Deciding On A Hawaiian Cruise
Should you take a Hawaiian cruise? What are the advantages and disadvantages of Hawaii cruises, compared to just staying on land on one or more of the Hawaiian islands? Which shore excursions should you choose when your cruise stops on one of the islands of Hawaii? How can you decide which cruise company to use for your Hawaii cruise? This page will help you answer all of those questions and more. (Note: this page is about cruises on large ships that go for several days and stop on several islands. For small boats that go for a couple of hours for whale watching or dinner cruises or snorkel cruises from Maui, see Maui Activities.)
Advantages of Hawaii cruises:
1. You can see four islands in one week, without having to spend time checking in and out of hotels, renting cars, and flying between islands.
2. All your meals are included so you don’t have to choose, find, get to and pay for restaurants on each island.
3. It’s easy to book one of the Hawaii cruise packages, instead of having to research and book several hotels, cars, tours, and restaurants.
Disadvantages of Hawaii cruises:
1. There is not enough time on any one island to see most of the sights or do many activities.
2. By eating all your dinners on the cruise ship, you miss the wonderful food in Hawaii restaurants on each island.
3. The ship docks in towns on each island, but the best sights are far away from the towns, so you have to pay extra for tours or find a way to get to the beaches and scenery.
Below is a discussion of some of the specific Hawaii cruises and cruise lines you can choose from, and which ports are worth stopping at.
Shore excursions – How to choose the best ones
Here are my suggestions for the best shore excursions when your cruise ship stops on the island of Maui. Click on each one for details and choices.
Hawaii Cruises and Cruise Line Choices
U.S. law usually requires foreign-registered ships to visit at least one foreign port on every cruise. Therefore, most Hawaii cruise ships will not go only to the Hawaiian Islands, but will waste a couple days of your cruise going to another country, usually Fanning Island in Kiribati, 1200 miles away, or Ensenada in Mexico, 2600 miles away, or Vancouver in Canada, 2500 miles away. There are three ships that are not required to go to any foreign port, so they avoid this problem, going only to the islands of Hawaii. Those three are NCL’s Pride of Aloha, Pride of America, and Pride of Hawaii.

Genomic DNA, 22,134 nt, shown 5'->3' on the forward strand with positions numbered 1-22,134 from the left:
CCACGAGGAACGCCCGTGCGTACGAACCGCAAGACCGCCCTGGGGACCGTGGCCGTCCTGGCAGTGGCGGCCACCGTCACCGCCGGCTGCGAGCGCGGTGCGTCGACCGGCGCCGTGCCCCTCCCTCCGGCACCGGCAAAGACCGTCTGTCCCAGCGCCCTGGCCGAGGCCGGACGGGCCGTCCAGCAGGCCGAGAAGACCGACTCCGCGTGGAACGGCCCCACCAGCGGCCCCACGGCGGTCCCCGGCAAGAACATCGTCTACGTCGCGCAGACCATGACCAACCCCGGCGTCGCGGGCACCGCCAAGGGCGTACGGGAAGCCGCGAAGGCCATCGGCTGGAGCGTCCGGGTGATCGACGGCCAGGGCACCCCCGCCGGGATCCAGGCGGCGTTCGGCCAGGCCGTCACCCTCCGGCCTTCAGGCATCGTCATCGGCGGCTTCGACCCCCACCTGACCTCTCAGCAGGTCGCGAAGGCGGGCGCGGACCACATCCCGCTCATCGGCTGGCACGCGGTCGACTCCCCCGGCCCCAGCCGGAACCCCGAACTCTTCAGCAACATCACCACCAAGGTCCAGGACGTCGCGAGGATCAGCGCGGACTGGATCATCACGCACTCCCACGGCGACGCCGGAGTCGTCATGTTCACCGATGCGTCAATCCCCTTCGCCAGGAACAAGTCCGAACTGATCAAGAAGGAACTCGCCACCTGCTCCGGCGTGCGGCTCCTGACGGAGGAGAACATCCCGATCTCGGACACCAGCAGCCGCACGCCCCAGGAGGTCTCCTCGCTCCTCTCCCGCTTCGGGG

Norwegian Cruise Line – NCL
NCL operates Hawaii cruises on several ships in various seasons of the year. The three listed in the above paragraph are the only ships that visit only Hawaii during their cruises. Pride of Hawaii is the newest of those three. Other NCL ships, including Norwegian Wind and Norwegian Sun, do spend significant time going to and from Fanning Island in order to fulfill their foreign port requirement.
Carnival Spirit is a ship that does a few Hawaiian cruises. It includes Ensenada, Mexico, or Vancouver, Canada, to fulfill its foreign port requirement.
Celebrity Infinity, Summit and Mercury are three ships that do some Hawaii cruises. They stop in Ensenada, Mexico, in addition to the islands of Hawaii
Pacific Princess, Island Princess and Diamond Princess spend part of the year in Hawaii. Each cruise has a stop in Vancouver, Canada, or Ensenada, Mexico.
Holland America’s ship Zaandam stops in Ensenada, Mexico, or Vancouver, Canada (depending on time of the year) on each Hawaii cruise.
Royal’s Radiance of the Seas includes Ensenada, Mexico, in each of its Hawaii cruises.
Ports on your Hawaii Cruise:
Most Hawaiian cruises visit four islands: Oahu, Maui, Kauai, and the Big Island. They do not go to the islands of Lanai or Molokai. But it’s important to know which ports you will be stopping at on Maui and the Big Island. On Maui, Lahaina is much more interesting to see than Kahului. Lahaina is a historic old quaint town with lots of fascinating history and shopping. Kahului is just a big city where most Maui residents live. On the Big Island, it is better to stop in Kona (Kailua-Kona) than in Hilo, because Hilo is on the rainy side.
For Maui activities, golf, luaus, whale watching, snorkeling, tours, helicopters, horseback, ATV, parasailing, fishing, biking, beaches, kids & family fun, events calendar, and more, see Maui Things To Do.